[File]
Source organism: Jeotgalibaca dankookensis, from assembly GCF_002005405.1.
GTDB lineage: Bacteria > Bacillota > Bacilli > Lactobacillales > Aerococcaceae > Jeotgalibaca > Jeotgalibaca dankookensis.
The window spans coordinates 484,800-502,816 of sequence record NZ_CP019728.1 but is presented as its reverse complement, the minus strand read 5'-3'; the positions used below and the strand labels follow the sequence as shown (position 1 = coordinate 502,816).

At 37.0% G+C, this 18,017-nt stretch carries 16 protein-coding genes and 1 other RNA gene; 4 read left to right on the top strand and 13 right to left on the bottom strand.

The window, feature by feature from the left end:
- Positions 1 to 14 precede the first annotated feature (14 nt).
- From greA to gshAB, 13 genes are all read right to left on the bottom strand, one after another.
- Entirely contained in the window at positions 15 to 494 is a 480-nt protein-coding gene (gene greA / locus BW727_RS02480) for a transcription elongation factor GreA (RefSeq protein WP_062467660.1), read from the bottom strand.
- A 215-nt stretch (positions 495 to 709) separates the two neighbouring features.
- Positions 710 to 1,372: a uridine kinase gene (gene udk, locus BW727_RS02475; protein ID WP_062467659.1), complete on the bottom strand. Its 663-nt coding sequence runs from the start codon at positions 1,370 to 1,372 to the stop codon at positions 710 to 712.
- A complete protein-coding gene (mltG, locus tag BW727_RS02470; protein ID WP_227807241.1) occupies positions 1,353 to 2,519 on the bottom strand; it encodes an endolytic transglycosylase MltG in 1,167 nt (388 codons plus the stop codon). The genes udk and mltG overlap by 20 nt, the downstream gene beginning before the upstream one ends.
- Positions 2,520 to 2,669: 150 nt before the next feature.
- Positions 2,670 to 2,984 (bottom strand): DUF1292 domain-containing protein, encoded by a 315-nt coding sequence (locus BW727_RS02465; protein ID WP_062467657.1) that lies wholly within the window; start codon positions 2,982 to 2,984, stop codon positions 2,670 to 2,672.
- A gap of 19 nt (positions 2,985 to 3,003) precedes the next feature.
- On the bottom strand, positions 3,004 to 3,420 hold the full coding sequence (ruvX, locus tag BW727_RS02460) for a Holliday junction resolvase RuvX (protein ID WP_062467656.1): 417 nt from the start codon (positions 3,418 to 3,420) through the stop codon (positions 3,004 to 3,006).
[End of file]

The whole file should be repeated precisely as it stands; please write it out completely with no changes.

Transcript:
Source organism: Jeotgalibaca dankookensis, from assembly GCF_002005405.1.
GTDB lineage: Bacteria > Bacillota > Bacilli > Lactobacillales > Aerococcaceae > Jeotgalibaca > Jeotgalibaca dankookensis.
The window spans coordinates 484,800-502,816 of sequence record NZ_CP019728.1 but is presented as its reverse complement, the minus strand read 5'-3'; the positions used below and the strand labels follow the sequence as shown (position 1 = coordinate 502,816).

At 37.0% G+C, this 18,017-nt stretch carries 16 protein-coding genes and 1 other RNA gene; 4 read left to right on the top strand and 13 right to left on the bottom strand.

The window, feature by feature from the left end:
- Positions 1 to 14 precede the first annotated feature (14 nt).
- From greA to gshAB, 13 genes are all read right to left on the bottom strand, one after another.
- Entirely contained in the window at positions 15 to 494 is a 480-nt protein-coding gene (gene greA / locus BW727_RS02480) for a transcription elongation factor GreA (RefSeq protein WP_062467660.1), read from the bottom strand.
- A 215-nt stretch (positions 495 to 709) separates the two neighbouring features.
- Positions 710 to 1,372: a uridine kinase gene (gene udk, locus BW727_RS02475; protein ID WP_062467659.1), complete on the bottom strand. Its 663-nt coding sequence runs from the start codon at positions 1,370 to 1,372 to the stop codon at positions 710 to 712.
- A complete protein-coding gene (mltG, locus tag BW727_RS02470; protein ID WP_227807241.1) occupies positions 1,353 to 2,519 on the bottom strand; it encodes an endolytic transglycosylase MltG in 1,167 nt (388 codons plus the stop codon). The genes udk and mltG overlap by 20 nt, the downstream gene beginning before the upstream one ends.
- Positions 2,520 to 2,669: 150 nt before the next feature.
- Positions 2,670 to 2,984 (bottom strand): DUF1292 domain-containing protein, encoded by a 315-nt coding sequence (locus BW727_RS02465; protein ID WP_062467657.1) that lies wholly within the window; start codon positions 2,982 to 2,984, stop codon positions 2,670 to 2,672.
- A gap of 19 nt (positions 2,985 to 3,003) precedes the next feature.
- On the bottom strand, positions 3,004 to 3,420 hold the full coding sequence (ruvX, locus tag BW727_RS02460) for a Holliday junction resolvase RuvX (protein ID WP_062467656.1): 417 nt from the start codon (positions 3,418 to 3,420) through the stop codon (positions 3,004 to 3,006).